That hurt. Somehow, during all the running and scrambling, I’d never noticed the pain. Shock.

I’d been in shock.

Now that pain came crashing down on me, an entire detonated building of agony. I found my voice and screamed.

“How did Steelheart die?” Mitosis asked.

“He died at the hands of an Epic,” I said, groaning.

“I thought so. Who did it?”

“He did it himself,” I whispered. “After I tricked him. He killed himself, but I caused it. He was brought down by a common man, Lawrence.”


“Common people,” I whispered, “will bring you all down.”

He yanked my arm again, delivering pain in a spike of agony. What did it matter what I said? He wasn’t going to believe me. I closed my eyes and started to feel numb. It felt nice. Too nice.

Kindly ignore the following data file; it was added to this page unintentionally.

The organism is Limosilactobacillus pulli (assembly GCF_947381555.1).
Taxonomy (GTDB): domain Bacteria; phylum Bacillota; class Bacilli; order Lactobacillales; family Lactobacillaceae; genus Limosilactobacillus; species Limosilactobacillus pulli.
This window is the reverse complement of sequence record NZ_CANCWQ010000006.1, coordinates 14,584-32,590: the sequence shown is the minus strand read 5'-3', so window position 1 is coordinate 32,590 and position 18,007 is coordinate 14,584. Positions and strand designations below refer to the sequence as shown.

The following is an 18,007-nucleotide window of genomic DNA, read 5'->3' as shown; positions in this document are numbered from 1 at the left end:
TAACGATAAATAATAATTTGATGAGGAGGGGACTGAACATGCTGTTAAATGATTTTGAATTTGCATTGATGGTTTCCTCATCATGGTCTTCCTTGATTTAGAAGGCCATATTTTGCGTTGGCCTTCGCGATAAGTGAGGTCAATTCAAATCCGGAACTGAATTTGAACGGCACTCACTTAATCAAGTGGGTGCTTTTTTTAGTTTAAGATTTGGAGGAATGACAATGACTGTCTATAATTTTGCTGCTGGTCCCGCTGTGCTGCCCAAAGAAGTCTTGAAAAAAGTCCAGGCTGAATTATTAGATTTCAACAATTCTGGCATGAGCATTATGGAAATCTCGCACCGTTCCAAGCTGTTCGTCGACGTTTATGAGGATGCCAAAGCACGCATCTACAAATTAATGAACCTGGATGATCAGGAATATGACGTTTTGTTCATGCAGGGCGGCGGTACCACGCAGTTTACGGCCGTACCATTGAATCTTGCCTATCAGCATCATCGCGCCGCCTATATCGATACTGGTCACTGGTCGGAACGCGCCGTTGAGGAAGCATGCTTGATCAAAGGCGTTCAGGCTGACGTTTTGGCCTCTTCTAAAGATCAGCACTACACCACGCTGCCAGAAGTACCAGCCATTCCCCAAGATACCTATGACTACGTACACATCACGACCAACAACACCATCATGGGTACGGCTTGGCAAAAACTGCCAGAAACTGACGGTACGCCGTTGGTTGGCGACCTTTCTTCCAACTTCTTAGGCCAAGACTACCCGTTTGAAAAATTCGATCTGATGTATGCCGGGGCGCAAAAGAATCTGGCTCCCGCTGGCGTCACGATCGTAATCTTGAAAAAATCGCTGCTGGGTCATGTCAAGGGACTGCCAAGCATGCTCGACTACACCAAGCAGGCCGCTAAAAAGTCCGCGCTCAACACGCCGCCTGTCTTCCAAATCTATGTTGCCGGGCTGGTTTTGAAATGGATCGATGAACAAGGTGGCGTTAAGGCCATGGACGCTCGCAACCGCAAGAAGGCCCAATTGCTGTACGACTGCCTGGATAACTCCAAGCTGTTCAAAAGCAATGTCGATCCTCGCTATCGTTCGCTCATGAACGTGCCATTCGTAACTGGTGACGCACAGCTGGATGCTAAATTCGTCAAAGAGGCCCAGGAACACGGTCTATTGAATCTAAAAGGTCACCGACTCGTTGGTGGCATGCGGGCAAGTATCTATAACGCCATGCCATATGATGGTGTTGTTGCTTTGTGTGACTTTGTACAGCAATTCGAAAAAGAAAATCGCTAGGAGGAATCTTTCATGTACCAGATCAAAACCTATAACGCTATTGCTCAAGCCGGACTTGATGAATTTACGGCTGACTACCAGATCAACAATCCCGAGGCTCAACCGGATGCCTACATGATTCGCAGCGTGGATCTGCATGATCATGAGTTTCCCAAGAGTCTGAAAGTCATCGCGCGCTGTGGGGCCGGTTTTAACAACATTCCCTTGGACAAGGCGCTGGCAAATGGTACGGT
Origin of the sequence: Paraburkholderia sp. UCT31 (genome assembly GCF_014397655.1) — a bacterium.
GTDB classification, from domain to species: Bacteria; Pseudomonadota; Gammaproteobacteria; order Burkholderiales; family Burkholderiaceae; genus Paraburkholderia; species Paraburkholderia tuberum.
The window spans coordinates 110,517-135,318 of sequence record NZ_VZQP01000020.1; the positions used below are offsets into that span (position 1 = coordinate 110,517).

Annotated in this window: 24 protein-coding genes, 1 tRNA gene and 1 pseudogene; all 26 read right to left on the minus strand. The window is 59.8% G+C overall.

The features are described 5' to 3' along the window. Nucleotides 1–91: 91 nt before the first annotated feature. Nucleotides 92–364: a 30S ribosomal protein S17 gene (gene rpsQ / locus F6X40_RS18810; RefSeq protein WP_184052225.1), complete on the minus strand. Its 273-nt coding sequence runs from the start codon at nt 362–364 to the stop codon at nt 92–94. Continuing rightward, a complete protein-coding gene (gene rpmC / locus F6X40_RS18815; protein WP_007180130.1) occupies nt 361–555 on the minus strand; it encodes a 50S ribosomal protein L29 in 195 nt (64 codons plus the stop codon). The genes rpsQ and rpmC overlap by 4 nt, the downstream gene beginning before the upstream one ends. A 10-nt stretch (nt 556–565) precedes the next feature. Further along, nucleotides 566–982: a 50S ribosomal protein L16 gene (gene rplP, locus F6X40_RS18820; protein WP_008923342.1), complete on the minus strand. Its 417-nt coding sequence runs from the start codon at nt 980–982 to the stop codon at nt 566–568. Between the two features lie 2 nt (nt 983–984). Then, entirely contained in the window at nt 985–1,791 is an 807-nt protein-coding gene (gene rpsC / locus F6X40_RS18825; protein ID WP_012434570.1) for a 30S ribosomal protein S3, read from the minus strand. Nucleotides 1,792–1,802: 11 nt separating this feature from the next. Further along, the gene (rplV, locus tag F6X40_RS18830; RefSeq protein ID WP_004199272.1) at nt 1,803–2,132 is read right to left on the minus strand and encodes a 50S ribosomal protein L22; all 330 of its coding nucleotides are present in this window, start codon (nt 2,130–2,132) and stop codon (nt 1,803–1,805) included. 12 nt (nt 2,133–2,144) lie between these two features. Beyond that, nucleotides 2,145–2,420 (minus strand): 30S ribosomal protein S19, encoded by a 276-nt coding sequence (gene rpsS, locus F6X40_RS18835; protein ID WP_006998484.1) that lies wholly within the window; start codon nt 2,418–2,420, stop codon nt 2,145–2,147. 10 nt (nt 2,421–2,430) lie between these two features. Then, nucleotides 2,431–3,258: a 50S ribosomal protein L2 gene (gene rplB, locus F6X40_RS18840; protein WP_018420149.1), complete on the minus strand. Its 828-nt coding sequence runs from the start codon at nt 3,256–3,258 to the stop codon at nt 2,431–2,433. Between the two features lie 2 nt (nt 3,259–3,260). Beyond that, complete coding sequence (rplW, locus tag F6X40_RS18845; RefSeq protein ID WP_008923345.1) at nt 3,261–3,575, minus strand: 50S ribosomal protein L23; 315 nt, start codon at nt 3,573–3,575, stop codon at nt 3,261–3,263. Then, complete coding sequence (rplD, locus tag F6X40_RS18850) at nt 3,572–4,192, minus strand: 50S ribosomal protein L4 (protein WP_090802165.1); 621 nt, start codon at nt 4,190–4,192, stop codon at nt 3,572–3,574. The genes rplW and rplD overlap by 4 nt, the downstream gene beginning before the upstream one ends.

Distantly, I heard music.


A hundred voices. No, more. Singing in unison, the song that had blared earlier from my mobile. Their singing was far from perfect, but there was a force to it.

“No. What are you doing? Stay back!” Mitosis roared.

All those voices, singing. I could barely make out the words, but I could hear the progression of chords. It actually sounded pretty, since I could ignore the awful lyrics.

“I am an army unto myself! Stay back! I am the new emperor of this city! You are mine!”

I forced my eyes open. Mitosis, in front of me, shook and vibrated, though the song was distant.

The clones were all connected—and if enough of them were hearing the song, the effect transferred even to the ones who weren’t.

In a moment, the line of clones in the pipe screamed, holding their heads.

“Common people,” I whispered. “Who have had enough.”